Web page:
Laundry boy, mufflers and pipe organs

I was a laundry boy at Holiday Inn, a Pinkerton guard in steel mills in Pittsburgh, a helper setting up mobile homes in sticky North Carolina clay, an assistant manager at Burger Chef in Virginia, a VW beetle driver delivering court documents and mortgage filings for a law firm, and a mechanic on injection molding machines.

I was a supervisor in a muffler warehouse, because I was the only guy there. I manned a forklift in a cork and gasket factory.

There was that time I ran an ancient Gestetner machine that accepted small containers of custom embossed metal mailing labels that would stamp addresses on envelopes. For mass mailings. Very noisy.

Someone on the staff of the non-profit I was working for had thought it was a great find, because it was free. Of course, there was a reason for the lunky beast being given away. It was steel, big, outdated and monstrously heavy. But it matched the bulky steel-grey desks we all sat at, so there was that.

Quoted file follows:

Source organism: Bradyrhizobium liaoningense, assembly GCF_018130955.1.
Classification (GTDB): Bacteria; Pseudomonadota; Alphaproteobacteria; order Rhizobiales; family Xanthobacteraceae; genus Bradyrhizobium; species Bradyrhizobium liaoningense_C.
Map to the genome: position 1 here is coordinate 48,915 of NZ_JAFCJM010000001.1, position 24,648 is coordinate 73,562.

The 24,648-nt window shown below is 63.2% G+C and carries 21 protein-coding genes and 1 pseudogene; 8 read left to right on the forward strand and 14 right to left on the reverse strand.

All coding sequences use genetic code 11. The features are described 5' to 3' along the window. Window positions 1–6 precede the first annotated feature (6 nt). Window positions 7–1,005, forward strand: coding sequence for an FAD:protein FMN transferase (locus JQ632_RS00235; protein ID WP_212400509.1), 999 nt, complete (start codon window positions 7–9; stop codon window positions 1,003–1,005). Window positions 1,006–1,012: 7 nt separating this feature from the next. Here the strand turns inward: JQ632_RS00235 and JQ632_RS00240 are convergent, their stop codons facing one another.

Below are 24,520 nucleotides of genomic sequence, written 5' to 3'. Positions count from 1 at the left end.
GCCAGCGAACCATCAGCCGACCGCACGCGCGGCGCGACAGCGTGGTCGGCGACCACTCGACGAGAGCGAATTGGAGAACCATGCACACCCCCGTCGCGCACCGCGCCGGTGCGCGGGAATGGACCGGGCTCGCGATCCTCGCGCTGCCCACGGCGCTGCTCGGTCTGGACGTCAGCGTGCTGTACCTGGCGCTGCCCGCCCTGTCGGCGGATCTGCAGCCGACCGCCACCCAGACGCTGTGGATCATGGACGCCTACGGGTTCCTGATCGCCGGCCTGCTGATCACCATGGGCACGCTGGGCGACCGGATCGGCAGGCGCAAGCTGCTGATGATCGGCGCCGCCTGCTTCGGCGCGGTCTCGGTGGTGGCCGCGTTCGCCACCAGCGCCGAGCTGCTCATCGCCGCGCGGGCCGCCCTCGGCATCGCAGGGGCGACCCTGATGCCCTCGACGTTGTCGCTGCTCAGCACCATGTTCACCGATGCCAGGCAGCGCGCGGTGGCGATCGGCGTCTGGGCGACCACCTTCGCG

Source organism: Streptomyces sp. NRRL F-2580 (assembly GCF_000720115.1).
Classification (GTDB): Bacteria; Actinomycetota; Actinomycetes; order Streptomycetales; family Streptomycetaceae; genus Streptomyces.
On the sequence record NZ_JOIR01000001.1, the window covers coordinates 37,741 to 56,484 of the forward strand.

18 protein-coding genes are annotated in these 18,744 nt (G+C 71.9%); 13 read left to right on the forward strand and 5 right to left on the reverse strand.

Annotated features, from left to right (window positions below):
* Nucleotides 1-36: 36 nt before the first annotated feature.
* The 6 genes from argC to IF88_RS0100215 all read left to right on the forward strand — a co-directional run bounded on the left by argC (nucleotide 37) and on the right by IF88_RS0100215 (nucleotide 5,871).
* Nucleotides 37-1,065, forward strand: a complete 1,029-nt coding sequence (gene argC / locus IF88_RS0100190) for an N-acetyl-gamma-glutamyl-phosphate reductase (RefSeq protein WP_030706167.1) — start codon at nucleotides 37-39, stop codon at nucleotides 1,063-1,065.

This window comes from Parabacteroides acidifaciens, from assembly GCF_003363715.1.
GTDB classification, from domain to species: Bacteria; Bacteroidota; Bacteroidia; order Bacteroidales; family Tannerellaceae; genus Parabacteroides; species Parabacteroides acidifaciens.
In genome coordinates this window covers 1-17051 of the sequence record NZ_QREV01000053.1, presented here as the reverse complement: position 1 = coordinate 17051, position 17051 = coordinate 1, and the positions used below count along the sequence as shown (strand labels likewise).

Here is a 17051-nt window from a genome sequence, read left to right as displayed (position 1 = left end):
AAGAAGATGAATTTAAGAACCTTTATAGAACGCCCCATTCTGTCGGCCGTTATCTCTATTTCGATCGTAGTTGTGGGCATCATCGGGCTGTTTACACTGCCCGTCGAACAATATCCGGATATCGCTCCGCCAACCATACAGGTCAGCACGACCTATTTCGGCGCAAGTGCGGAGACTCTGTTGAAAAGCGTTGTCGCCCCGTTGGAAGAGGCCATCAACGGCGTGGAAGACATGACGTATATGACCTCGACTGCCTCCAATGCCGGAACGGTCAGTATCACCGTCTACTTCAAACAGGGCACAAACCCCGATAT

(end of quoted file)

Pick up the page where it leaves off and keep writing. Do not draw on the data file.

I had to figure out how to get it up on to a second floor office. It instantly became a very cranky relationship. I was 22.

I once worked part-time in a couple of phone rooms, selling car wash and pizza coupon books, and also booking appointments to replace windows in homes. I was surprisingly good at it, better than average. But the concepts of manipulation and pitching sucked. I didn’t last long. It was probably the only job I didn’t care for.

Girlfriends didn’t happen often

I was mostly a loner, happy to escape a broken home and a challenging childhood. I met my first grown-up girlfriend in Chicago while I was a night janitor. She was the daughter of missionaries to Venezuela. She was very nice. She’d leave little snacks for me in her desk at night. I never told her that I sometimes ate from dumpsters, so every little bit of help was a big deal to me.